RUSH: Okay, the caller from Asheville, North Carolina, may be the only conservative in that city. I mean, that city and Chapel Hill, North Carolina. They run a close second in all left, all the time. I should have made mention of the fact to the guy so he could have commented on it, ’cause there aren’t very many people that think like he does in Asheville, North Carolina. At any rate, he said that he has a year-and-a-half-old, three-and-a-half-year-old grandchildren, and he has already started reading them books from the Rush Revere Time-Travel Adventures with Exceptional Americans series.
He wants to know if I think reading to them that early will imprint their minds much the same way classical music in the womb is supposed to. I must be honest: I have no idea about that. I don’t have children, so I’ve never engaged in that kind of behavior. I only know what I’ve read about this, and as opposed to imprintation, I think repetition is probably what makes a greater impact, and not just on infants and crumb crunchers, young adults and adults. It’s all people.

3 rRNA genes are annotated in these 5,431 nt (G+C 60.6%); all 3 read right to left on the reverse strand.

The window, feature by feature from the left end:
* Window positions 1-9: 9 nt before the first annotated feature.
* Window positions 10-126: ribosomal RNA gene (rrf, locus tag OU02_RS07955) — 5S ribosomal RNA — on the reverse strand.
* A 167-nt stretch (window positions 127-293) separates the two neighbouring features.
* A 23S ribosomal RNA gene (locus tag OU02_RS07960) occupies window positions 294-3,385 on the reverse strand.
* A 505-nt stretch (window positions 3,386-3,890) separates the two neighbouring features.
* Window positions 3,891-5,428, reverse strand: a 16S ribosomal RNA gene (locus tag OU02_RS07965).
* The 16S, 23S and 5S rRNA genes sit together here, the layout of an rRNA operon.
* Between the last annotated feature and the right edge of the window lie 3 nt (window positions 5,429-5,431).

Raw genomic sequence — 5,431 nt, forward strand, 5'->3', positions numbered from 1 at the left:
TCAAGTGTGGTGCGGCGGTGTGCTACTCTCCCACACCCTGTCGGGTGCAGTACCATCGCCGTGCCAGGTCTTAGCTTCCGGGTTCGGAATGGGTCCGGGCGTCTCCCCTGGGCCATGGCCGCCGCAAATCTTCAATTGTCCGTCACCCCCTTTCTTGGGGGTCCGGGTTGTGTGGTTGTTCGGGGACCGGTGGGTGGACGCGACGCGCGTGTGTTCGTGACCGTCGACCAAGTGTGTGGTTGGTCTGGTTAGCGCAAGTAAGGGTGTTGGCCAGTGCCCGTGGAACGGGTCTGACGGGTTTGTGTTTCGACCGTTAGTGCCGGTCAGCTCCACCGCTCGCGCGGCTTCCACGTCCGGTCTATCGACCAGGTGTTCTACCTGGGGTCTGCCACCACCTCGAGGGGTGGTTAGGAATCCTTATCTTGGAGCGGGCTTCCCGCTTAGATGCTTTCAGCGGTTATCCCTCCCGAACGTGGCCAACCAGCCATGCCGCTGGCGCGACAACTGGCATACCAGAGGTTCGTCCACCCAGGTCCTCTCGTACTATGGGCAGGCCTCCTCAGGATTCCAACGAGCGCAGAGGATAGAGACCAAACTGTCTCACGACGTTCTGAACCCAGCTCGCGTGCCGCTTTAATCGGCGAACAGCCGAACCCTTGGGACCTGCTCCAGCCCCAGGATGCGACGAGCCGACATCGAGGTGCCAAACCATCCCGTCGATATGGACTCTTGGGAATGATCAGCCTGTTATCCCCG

I think the repetition of things… Because of memory spans being short and the onslaught of information that people can access, it is tough to cut through. I remember once that there was a thought that, you know, great classical tunes… In fact, when Zell Miller… Grab that, will you? Find it real quick. Governor Zell Miller of Georgia. They actually raised some money to try to imprint, as it were, the great, great culture and history that is country music to young infants in Georgia. It went like this…
(playing of parody)
RUSH: So, as you hear, I mean, there is precedence for this kind of thinking. I’ll just answer our young caller from Asheville, North Carolina: It can’t hurt. I think you’re doing a great thing. It can’t hurt just from your relationship with them standpoint, and, if there’s any icing on the cake, with the historical facts and lessons taught by the Rush Revere series, I’d give it a shot. I’m honored that you want to try. I really appreciate it.